Mexican victims recount horror of twin storms, floods, landslides
ACAPULCO, Mexico — With a low, rumbling roar, an arc of dirt, rock and mud tumbled down the hillside in the remote mountain village of La Pintada, sweeping houses in its path, burying half the hamlet and leaving 68 people missing in its mad race to the river bed below.
It was the biggest known tragedy caused by twin weekend storms that struck Mexico, spawning floods and landslides across the nation and killing at least 97 people as of Thursday — not counting those missing in La Pintada.
Interior Minister Secretary Miguel Angel Osorio Chong said soldiers have recovered two bodies and continued to dig through the mud. He said that the work has been difficult because water is still running down hills in the area, and there is risk of more landslides.
All of the nearly 400 surviving members of the village remember where they were at the moment the deadly wave struck on Monday afternoon, Mexico's Independence Day.
Nancy Gomez, 21, said that she heard a strange sound and went to look out the doorway of her family's house, her 1-year-old baby clutched in her arms. She saw the ground move, then felt a jolt from behind as her father tried to push her to safety.
She never saw him again. He's among 68 missing in the slide or a second one that fell and buried victims and would-be rescuers alike.
When the rain-soaked hillside, drenched by days of rain during Tropical Storm Manuel, gave way, it swept Gomez in a wave of dirt that covered her entirely, leaving only a small air pocket between her and her baby.
Eventually, relatives came from a nearby house and dug her and the baby out.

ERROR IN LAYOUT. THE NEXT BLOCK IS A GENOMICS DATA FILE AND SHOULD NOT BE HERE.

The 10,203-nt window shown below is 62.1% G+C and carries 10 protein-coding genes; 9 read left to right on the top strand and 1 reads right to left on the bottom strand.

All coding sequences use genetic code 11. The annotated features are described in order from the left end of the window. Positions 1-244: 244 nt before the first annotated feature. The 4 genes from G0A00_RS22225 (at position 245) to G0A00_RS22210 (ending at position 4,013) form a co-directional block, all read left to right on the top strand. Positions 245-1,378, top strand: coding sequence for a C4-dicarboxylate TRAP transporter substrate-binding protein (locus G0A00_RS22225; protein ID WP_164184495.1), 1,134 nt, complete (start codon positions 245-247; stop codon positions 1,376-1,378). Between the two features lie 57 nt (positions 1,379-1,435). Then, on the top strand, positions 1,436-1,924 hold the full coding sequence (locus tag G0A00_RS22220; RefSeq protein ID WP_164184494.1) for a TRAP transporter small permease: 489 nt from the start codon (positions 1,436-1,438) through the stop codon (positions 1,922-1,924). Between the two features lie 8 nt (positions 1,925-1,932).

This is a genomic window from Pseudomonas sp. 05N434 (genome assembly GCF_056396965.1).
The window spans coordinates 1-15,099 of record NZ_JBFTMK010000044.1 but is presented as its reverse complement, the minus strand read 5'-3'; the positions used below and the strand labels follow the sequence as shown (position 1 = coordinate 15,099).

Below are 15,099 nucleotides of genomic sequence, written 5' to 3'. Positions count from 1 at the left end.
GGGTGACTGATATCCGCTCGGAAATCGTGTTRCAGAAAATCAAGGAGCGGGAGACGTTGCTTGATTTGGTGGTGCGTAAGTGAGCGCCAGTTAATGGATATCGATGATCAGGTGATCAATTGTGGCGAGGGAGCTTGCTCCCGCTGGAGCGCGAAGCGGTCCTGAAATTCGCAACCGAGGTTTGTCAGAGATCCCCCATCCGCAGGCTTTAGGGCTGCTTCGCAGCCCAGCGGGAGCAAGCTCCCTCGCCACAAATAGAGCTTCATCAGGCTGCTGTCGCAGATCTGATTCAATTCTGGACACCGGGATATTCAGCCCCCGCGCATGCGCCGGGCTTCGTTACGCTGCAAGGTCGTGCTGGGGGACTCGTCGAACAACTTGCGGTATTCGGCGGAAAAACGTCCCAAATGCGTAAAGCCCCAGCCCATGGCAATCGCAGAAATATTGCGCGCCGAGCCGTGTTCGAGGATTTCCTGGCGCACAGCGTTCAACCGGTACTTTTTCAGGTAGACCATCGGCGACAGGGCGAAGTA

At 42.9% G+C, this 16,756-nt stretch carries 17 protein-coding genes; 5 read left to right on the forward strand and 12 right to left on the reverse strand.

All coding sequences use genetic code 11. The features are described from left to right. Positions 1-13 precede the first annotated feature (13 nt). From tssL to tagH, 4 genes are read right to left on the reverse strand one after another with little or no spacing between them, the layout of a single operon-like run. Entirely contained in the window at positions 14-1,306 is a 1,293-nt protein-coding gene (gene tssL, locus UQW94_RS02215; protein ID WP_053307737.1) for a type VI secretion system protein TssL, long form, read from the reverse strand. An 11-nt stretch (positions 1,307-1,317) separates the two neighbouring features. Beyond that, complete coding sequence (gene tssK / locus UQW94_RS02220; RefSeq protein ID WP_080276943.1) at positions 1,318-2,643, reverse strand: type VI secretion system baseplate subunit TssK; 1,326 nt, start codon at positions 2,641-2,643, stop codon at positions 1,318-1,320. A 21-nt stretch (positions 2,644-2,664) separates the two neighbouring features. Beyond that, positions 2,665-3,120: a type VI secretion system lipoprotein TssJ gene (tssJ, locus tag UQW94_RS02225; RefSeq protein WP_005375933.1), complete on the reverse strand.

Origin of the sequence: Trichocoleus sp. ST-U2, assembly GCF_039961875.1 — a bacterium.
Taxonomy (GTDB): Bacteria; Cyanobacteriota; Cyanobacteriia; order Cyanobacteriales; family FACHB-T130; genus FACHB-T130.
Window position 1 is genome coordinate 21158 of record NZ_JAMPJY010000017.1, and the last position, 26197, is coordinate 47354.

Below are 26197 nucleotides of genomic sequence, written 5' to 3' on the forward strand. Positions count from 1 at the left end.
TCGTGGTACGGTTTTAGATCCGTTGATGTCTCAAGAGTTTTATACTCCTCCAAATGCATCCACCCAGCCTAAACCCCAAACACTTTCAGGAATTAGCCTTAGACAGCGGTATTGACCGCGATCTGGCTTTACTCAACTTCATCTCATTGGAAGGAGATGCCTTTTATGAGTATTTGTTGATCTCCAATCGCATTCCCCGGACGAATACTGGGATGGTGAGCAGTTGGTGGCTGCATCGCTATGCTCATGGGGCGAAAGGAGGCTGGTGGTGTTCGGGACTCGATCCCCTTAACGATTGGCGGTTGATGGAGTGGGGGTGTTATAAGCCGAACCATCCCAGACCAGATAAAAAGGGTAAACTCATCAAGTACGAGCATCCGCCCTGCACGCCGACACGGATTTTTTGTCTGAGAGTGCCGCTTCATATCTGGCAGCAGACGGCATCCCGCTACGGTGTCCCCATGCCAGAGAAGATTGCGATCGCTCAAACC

The missing from La Pintada were not yet included in the official national death toll of 97, according to Mexico's federal Civil Protection coordinator, Luis Felipe Puente. About 35,000 homes across the country were damaged or destroyed.
Chong said he had a list of names of 68 missing La Pintada residents, but suggested that some may be alive and may have taken refuge in neighboring ranches or hamlets.
Government photos show major mudslides and collapsed bridges on key highways, including the Highway of the Sun, a major four-lane expressway that links Acapulco to Mexico City. All the main arteries to the Pacific Coast resort town remained closed Thursday.
Federal officials set up donation centers for storm aid Thursday, but they faced stiff questioning about why, instead of warning people more energetically about the oncoming storms, they focused on Independence celebrations and a military parade that kept dozens of aircraft and emergency vehicles in Mexico City, instead of the states where they were most needed. Congressman Manuel Huerta of the leftist Labor Party said “the underlying issue is that the federal government bears a large part of the responsibility for this tragedy.”
Federal security spokesman Eduardo Sanchez brushed off the criticism, telling reporters that emergency “protocols were followed strictly.”
Manuel, the same storm that devastated Acapulco, gained hurricane force and rolled into the northern state of Sinaloa on Thursday morning before starting to weaken, falling again to tropical storm strength. It would continue to spread heavy rains inland, the U.S. National Hurricane Center said.
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